The Movement for Multi-Party Democracy wishes to comment on the recent political developments arising from the alleged “extradition” or “deportation” of our neighbouring Zimbabwe’s opposition leader Tendai Biti.
As MMD, we would like to state categorically that whilst we appreciate our government’s position on the matter, we strongly believe that government could have looked at the Asylum case of Tendai Biti’s more carefully than to take hasty action.
There was no compelling need to stop him from entering the country bearing in mind an existing framework between Zambia and Zimbabwe as well as international conventions that provide mechanisms on how to deal with matters as Mr Tendai Biti’s without causing a diplomatic row.
We are of the strong view that the our government needs to critically review its commitment with consistency to its already existing Foreign Policy Framework. We say so in referring to President Lungu’s statement in 2015 where he reiterated his governments foreign policy, interests and ideology.
The President said Zambia will continue to cooperate with the international community to tackle topical issues such as the United Nations reforms, climate change, human rights, terrorism, international peace and security, and piracy.
Therefore, our appeal as a party to the PF government is to act more seriously, consistent and committed to what we say.
Contrary to the foregoing, Zambia remains a country with an impeccable record both in the region and internationally in so far as human rights are concerned.
Historically, Zambia was a founder member of the ‘front line states’ which played a leading role in the liberation of neighbouring states in the 1970s and 1980s including in Zimbabwe. Both the ANC of South Africa and SWAPO of Namibia had their headquarters in Lusaka for many years, thereby sacrificing huge resources in the interests of human rights at the expense of its own people.
Today, Zambia continues to provide troops to support UN peacekeeping operations. As a nation we contributed peacekeepers in Mozambique, Rwanda, Angola, and Sierra Leone. Zambia was the first African state to cooperate with the International Tribunal investigation of the 1994 genocide in Rwanda. Zambia’s history of stability and its commitment to regional peace has made it a the best haven for large numbers of refugees on the continent.
During President Mwanawasa’s tenure as SADC Chair, he brought the issue of Zimbabwe to the fore in the SADC, taking a lead role in pressuring President Mugabe for reforms in his country which have now seen the light of day in Zimbabwe today.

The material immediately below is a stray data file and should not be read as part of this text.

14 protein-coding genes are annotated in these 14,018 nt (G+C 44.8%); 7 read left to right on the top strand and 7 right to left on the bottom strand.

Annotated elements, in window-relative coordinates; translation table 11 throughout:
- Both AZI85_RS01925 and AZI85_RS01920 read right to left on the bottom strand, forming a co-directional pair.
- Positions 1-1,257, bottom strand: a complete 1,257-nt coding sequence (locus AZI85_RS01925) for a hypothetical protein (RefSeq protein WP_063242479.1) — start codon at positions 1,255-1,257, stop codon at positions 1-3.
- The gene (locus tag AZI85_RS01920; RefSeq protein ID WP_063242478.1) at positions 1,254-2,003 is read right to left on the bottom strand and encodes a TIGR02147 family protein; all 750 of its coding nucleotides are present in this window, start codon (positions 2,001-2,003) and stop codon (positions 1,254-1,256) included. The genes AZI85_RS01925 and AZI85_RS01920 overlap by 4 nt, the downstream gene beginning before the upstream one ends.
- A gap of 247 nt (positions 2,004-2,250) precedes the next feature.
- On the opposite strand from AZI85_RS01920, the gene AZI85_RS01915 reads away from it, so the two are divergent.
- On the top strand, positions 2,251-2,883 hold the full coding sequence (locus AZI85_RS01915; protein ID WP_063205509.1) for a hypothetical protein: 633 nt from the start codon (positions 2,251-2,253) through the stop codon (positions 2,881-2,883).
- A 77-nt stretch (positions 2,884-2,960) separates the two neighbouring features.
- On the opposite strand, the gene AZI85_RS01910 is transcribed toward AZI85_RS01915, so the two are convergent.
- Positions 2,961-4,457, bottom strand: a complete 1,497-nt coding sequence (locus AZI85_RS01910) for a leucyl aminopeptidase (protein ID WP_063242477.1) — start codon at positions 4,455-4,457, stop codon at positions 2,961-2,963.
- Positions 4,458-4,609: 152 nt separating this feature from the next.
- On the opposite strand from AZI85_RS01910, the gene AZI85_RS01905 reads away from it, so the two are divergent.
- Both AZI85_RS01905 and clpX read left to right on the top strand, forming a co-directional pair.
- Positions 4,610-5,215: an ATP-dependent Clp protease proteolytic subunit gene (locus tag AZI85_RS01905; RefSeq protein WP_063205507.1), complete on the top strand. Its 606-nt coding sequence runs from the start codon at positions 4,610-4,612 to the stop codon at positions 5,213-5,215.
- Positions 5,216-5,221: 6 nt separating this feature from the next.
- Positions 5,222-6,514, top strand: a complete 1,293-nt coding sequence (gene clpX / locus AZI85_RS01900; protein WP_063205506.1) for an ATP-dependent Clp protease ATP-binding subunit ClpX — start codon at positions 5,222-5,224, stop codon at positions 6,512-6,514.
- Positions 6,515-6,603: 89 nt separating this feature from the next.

However, we express deep concern over some reckless and undiplomatic comments coming from some American officials. An isolated incidence with Mr Tendai Biti can not be used to lay claim for America to hold such a position against our country.
We want to remind the American government, that they themselves had imposed sanctions against Zimbabwe and former Zimbabwean President Robert Mugabe because of reasons best known to themselves even when SADC, regional bodies and other countries in the region felt that Zimbabwe has within its borders capable mechanisms to resolve their own issues and that their sovereignty need to be respected.
These sanctions have led to negative consequences on the peoples of Zimbabwe, which are evidenced from the current economic and social challenges. Additionally, numerous lives have been lost as a result, all in the quest of trying to defend white farmers in Zimbabwe. If Robert Mugabe was trying to take land from his fellow Zimbabweans, we don’t think America as a country would have taken such a stance?
It is irrefutably true that, America has a history of racial discrimination which saw the emergency of heroes such as Martin Luther King Jr. The United States of America even towards the end of apartheid in South Africa was cooperating and supporting the Apartheid regime even when there were many instances that indigenous South Africans were crying for the respect of human rights.
America is not free from human rights abuses. Most recently the American government has come under immense condemnation of its human rights abuses in its Zero tolerance policy separating children from their immigrant parents. America therefore can not hold a hard stance against other sovereign states riding on its economic strength and influence.
Therefore, we reject it in its entirety the suggestion to review our relationship by the American government. It is in the interest of any good global country to respect the laws set for themselves. We cannot create a second class of citizens where politicians abrogate laws which could further entrench the culture of impunity by politicians that has done a great damage to often too many countries in Africa. That is a travesty of democracy and due process.
We propose that the American government through their mission here, engage our government in a robust way to iron out these unfortunate misunderstandings.
The American government, must be made aware that in their stance for advocacy against human rights abuses today, they can not be seen to be wanting to take a position of “THE BIG BOYS WITH A STICK” even to a point of wanting to serve America’s interest only other than that of mutual partners like Zambia.
Today Tendai Biti’s case cannot be used to rubbish the legacy of Zambia in terms of its advocacy for human rights and the impact that Zambia has made on the globe, in the region and in Zimbabwe in particular.
Finally, as MMD we join the international community in calling on the United States government to retreat on its aggressive and STEROID like foreign policy. We need consensus to achieve legitimacy in our fight for human rights and peace building.
MMD National Secretary